Thursday, April 21, 2011

Elections, eh?

I'm sure that to most Americans, the only thing more boring than Canada is Canadian elections, and that's quite understandable. While Americans took the great step forward of electing their first black president in the last presidential election, we Canucks now have the opportunity of taking the great step sideways of re-electing a man with all the charisma of a piece of wood, or replacing him with another man with all the charisma of a piece of wood.

This differs from the last election in that we had a different another man with all the charisma of a piece of wood, and the previous one in that we had yet another different another man with all the charisma of a piece of wood. Of course we do have two major parties with radically different platforms - one, if re-elected, will take our money to benefit their friends in big oil, while the other, if elected, will take our money to benefit their friends in, well, just their friends.

Where Americans had to decide based upon the great issues of the wars in Iraq and Afghanistan, public health care, and saving millions of people's homes from foreclosure, we have to decide based upon the great issues of whether we will pay more taxes or pay more taxes, whether a major urban bridge should fall down sooner or later, and saving some members of Parliament (what we call Congress) from receiving a lifetime pension after only two years in office.

Americans get to see their politicians caught (literally) with their pants down in things like the blue dress scandal; the most exciting thing that has happened in the personal life of Canadian politicians in the last ten years was when a poor little rich girl dumped both her boyfriend and her party to accept a cabinet post from the other party, in what can only be termed the pinstripe slumber. Ironically, she lost her seat (if not her pants) in the next election when her new party went down to defeat, which is the only kind of going down that happens in Canadian politics.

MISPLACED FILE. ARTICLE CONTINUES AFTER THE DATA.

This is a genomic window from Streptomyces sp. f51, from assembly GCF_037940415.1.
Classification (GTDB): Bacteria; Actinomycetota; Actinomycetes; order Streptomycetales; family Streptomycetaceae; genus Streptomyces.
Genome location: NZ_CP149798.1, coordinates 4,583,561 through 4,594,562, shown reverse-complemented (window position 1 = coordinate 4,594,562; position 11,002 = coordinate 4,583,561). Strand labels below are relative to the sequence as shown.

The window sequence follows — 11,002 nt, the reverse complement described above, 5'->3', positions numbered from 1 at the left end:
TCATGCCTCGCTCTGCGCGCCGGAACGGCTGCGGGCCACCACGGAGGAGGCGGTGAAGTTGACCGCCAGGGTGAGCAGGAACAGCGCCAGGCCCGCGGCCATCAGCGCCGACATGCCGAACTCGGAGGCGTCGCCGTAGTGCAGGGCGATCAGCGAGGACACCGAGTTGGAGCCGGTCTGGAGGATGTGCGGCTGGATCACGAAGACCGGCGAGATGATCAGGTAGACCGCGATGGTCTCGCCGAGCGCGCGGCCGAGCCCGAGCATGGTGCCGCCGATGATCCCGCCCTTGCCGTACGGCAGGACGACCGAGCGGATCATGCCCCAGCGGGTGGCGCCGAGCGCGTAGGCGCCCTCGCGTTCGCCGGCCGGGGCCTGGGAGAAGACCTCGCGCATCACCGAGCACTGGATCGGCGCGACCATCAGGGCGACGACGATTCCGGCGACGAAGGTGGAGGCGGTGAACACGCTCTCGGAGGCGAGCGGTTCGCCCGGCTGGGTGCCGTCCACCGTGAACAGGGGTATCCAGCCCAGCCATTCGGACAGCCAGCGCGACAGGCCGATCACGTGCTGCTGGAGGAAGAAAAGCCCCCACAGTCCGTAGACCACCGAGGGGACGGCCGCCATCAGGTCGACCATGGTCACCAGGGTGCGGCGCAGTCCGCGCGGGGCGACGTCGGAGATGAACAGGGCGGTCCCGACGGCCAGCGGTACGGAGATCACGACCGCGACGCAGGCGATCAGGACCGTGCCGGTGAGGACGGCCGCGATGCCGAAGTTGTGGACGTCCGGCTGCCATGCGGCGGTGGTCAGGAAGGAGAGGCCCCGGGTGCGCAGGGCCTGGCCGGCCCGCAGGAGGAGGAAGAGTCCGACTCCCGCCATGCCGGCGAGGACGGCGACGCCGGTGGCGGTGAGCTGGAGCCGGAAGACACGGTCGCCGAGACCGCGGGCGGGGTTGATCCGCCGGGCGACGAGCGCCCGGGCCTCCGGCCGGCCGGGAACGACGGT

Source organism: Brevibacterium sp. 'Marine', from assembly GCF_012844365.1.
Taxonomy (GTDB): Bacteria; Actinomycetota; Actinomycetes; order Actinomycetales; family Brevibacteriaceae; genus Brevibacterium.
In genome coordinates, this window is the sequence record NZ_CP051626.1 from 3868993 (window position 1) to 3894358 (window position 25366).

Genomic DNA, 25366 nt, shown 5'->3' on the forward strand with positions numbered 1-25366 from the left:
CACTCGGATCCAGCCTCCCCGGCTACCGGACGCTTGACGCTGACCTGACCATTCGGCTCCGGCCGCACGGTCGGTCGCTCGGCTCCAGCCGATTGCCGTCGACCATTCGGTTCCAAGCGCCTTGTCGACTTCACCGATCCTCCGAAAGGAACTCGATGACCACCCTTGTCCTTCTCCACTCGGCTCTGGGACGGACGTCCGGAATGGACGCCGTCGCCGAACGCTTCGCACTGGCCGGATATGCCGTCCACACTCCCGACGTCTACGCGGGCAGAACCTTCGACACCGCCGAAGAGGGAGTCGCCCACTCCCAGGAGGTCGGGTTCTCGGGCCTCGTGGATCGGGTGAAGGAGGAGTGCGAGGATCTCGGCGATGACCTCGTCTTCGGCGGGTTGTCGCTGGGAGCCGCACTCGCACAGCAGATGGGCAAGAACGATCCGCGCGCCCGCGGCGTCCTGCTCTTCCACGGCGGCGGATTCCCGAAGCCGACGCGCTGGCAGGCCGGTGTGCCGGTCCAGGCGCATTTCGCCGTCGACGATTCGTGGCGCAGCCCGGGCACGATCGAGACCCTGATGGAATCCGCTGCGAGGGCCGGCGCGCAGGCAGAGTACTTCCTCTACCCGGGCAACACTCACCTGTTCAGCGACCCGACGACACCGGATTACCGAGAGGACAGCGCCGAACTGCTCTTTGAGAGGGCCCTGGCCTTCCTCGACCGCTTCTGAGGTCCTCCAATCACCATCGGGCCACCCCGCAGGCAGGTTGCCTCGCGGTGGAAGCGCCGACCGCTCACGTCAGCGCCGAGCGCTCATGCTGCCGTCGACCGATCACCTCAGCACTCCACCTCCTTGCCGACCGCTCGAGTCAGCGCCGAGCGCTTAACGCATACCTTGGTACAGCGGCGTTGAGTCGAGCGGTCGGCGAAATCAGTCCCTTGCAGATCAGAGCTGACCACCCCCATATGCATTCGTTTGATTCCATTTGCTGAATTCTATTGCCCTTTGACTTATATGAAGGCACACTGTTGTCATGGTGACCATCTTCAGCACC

Our good neighbours have presidential elections every four years that last for two years; we have federal elections every two years that last for about a month, which most of us find way too long. The longest-serving party leader is still known primarily for how silly he once looked in a hairnet while visiting a cheese factory, some 14 years after it happened.

American presidential candidates have included war heroes, movie stars, activists, lawyers, peanut farmers, and more; our Prime Ministerial candidates have included lawyers, lawyers, lawyers, lawyers, lawyers, and more lawyers. No wonder we keep getting screwed. And overbilled.

I guess these contrasts are what you get when you compare a country based on life, liberty, and the pursuit of happiness with one based on peace, order, and good government. Oh well, two out of three ain't bad.

1 comment:

  1. Good government, eh? Is there such a thing? Of course, you gave me an out with the "two outta three ain't bad" comment. After the last twenty years in American politics you make me want to move to Cañada. Well, except for that tax issue you mentioned...


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